6 Steps to Eating Like a Local While Abroad

Ask these 6 questions before choosing a restaurant

(AKA: How to avoid tourist traps!)

One of my favorite parts of traveling is eating! There is something about having a long meal in an authentic restaurant and eating food that you would never be able to find at home. Finding an amazing restaurant is always the goal when traveling, but it can actually be very hard to find!

Here are 6 questions you should ask yourself before walking into a restaurant:

Are you on a main tourist street?

The restaurants in main tourist locations most often have the highest prices and the lowest quality food. Try to walk a couple of blocks away from a popular tourist spot and find food there. It’s amazing how different the restaurants will look (and the food will taste!) after a 5-10 minute walk. Note: I would not recommend this if you are in a city that has unsafe areas. It’s not worth it if you run the risk of walking through a bad part of town.

Street1Street2square

The first picture is of the crowded streets in front of the Spanish Steps in Rome. Just a few minutes’ walk brought me to this charming street in the second picture.

Is someone standing outside to convince you to come in?

Many restaurants have employees stand outside to convince you to eat there. I’ve even had someone literally drag me into a restaurant. My theory is this: if they need someone to convince you, then it is not a place worth eating at. You should never need to be convinced to eat somewhere. Also, don’t be afraid to walk away from these people. It’s easy to feel guilty when walking away, but don’t get guilt tripped into spending precious vacation time in a restaurant you don’t even want to be at.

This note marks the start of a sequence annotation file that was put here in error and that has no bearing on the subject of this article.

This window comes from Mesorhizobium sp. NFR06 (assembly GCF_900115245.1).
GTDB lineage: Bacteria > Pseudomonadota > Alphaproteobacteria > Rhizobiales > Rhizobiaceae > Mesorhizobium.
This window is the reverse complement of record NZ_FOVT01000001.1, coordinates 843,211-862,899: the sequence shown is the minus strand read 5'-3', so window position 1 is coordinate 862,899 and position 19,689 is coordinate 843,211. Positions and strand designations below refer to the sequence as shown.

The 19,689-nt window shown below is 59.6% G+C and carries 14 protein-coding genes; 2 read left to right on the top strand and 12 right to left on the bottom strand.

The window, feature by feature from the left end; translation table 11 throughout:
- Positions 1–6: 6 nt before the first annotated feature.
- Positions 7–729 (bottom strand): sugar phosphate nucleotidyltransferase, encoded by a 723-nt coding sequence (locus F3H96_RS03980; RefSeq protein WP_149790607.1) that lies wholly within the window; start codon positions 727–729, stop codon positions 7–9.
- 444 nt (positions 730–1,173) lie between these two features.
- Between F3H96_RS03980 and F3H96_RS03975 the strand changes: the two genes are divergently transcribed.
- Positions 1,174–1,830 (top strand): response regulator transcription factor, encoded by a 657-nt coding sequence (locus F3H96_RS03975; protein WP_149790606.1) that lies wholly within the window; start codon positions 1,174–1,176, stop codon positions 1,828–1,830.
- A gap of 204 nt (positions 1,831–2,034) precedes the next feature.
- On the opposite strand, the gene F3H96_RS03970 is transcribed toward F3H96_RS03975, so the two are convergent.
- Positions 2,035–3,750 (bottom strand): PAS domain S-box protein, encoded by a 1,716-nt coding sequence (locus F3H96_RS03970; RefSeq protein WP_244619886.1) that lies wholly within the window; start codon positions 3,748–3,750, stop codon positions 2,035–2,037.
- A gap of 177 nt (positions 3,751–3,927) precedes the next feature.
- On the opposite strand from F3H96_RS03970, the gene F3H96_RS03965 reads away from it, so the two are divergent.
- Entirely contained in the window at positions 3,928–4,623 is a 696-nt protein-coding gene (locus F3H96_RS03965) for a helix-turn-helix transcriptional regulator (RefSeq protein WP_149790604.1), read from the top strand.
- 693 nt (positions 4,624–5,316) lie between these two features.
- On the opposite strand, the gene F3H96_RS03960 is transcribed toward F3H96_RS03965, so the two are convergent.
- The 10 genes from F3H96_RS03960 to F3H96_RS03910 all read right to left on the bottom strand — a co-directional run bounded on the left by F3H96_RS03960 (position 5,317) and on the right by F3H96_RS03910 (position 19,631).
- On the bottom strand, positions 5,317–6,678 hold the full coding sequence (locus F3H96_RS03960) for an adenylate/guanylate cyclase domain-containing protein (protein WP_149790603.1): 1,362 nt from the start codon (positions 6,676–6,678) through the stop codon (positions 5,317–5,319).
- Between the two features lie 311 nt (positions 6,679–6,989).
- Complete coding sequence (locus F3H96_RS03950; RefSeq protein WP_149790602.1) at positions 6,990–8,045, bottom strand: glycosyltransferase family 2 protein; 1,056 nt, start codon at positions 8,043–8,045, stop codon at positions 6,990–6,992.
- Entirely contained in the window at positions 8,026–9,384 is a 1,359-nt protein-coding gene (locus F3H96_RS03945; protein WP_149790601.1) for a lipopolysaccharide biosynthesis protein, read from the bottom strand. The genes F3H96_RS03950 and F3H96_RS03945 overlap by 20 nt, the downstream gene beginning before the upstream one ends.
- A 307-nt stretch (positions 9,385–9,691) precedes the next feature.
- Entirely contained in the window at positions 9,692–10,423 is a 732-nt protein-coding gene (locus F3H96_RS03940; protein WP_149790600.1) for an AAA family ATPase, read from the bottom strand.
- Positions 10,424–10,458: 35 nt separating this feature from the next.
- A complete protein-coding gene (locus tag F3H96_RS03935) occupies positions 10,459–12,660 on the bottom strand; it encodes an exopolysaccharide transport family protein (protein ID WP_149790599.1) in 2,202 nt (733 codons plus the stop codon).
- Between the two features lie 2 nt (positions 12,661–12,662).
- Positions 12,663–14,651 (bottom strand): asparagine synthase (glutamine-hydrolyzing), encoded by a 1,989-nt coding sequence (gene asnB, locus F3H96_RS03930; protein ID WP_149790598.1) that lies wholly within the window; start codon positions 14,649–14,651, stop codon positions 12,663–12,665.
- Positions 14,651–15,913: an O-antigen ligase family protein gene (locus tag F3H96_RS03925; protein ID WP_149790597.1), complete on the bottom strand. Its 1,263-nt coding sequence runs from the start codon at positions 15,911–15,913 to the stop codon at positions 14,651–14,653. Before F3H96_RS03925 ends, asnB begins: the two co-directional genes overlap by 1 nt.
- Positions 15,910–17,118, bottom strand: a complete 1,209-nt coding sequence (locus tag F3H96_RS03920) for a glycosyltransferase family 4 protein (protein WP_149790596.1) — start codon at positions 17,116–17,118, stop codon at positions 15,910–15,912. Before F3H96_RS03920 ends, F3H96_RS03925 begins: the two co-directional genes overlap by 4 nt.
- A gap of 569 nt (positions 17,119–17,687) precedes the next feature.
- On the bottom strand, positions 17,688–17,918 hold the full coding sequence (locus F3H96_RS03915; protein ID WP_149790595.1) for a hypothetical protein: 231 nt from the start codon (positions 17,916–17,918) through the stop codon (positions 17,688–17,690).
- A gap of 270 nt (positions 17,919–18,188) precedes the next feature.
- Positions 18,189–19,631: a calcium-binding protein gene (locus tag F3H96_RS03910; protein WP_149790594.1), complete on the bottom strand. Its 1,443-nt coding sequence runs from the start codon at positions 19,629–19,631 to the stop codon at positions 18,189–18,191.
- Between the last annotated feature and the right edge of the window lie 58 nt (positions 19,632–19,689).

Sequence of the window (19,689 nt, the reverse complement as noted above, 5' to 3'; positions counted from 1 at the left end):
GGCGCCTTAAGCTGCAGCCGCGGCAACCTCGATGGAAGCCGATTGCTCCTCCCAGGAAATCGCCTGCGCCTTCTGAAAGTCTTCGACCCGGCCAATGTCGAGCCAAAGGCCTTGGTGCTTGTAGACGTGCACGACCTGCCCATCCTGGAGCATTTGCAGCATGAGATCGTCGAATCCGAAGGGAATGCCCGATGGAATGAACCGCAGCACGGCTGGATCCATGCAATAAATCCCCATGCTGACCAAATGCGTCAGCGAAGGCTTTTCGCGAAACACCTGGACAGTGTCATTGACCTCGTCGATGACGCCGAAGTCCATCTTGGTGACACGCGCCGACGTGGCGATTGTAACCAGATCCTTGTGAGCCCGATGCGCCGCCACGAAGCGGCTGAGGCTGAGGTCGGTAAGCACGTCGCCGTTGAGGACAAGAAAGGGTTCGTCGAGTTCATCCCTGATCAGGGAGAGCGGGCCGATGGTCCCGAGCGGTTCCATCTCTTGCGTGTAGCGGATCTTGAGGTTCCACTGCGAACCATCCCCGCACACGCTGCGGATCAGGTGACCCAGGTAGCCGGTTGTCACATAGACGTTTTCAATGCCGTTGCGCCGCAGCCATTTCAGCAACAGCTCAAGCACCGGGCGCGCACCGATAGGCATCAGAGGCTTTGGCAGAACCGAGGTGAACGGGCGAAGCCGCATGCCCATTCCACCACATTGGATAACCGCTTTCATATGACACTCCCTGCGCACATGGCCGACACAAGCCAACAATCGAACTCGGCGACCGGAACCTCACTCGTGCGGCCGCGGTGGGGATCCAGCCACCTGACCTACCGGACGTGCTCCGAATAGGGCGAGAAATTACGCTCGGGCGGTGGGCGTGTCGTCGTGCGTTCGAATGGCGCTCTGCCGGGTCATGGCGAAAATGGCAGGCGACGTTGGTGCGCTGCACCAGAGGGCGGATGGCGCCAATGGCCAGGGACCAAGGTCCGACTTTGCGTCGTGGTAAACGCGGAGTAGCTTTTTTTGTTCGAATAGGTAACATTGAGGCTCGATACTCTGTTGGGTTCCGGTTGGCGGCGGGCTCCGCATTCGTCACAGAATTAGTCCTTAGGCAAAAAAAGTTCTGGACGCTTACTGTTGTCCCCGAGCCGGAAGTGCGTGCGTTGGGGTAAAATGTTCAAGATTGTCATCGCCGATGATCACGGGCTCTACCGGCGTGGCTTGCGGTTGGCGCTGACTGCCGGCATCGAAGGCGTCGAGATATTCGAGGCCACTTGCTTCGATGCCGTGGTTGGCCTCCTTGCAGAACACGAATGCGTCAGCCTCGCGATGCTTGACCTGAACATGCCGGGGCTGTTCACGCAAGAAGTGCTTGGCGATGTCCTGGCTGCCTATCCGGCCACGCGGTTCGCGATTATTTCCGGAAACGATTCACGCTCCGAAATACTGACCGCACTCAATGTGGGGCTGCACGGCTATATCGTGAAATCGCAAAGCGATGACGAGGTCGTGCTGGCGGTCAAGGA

Feta1Feta2

A tale of two Greek salads: The Greek salad on the left tasted pretty average, while the Greek salad on the right was one of the best things I’ve ever tasted in my life. You only have so little time on your trip, so eat the second Greek salad!

Is the menu in English or just the local language?

If a menu is in English, then they are catering to tourists. That means that the majority of their customers are tourists and not locals. However, don’t use this rule for 100% of the time. I’ve had amazingly authentic meals at places that do have English menus. But as a rule, if there is not an English menu that means the place caters to locals.

What do the locals recommend?

The best meal I had in my life (literally) was recommended to me by a taxi driver in Rome. My family asked him to drive us to his favorite restaurant and he took us to his friend’s restaurant. We would have never found this place if we looked on our own. If you are talking to anyone who lives in the city, ask for their restaurant recommendations. This could be your taxi driver, store clerk, a friendly person on the metro, etc. Another good resource is your hotel concierge. You do have to be careful, however, since some concierges are paid by local restaurants. I’ve had both amazing experiences and bad experiences from hotel concierge recommendations. If you arrive to a restaurant and it looks like a tourist trap, don’t be afraid to walk away! Again, don’t spend your quality vacation time eating in a mediocre place.

Rome

The best meal of my life – Eating Easter brunch with the restaurant owner and his family in Rome

Who is eating at the restaurant?

Look inside the restaurant. Do the customers look like tourists or locals? Maybe a mix? If every person in the restaurant is a tourist then it clearly isn’t a local spot.

Did you walk right past it?

Usually the best places aren’t begging to be seen. If the food is fantastic and the locals know about it, they won’t have to try hard to get your attention because they already have a loyal crowd. Keep your eye out for hole in the wall places (but not sketchy ones!). Some of my best meal experiences have been at places that aren’t attractive from the outside and would be easily passed by.
*Side note – As wonderful it is to have an unforgettable meal experience, sometimes it’s important to opt for convenience. Don’t exhaust yourself to the point of becoming overly hungry and tired. Nobody wants to be hangry (hungry/angry) on their trip!*

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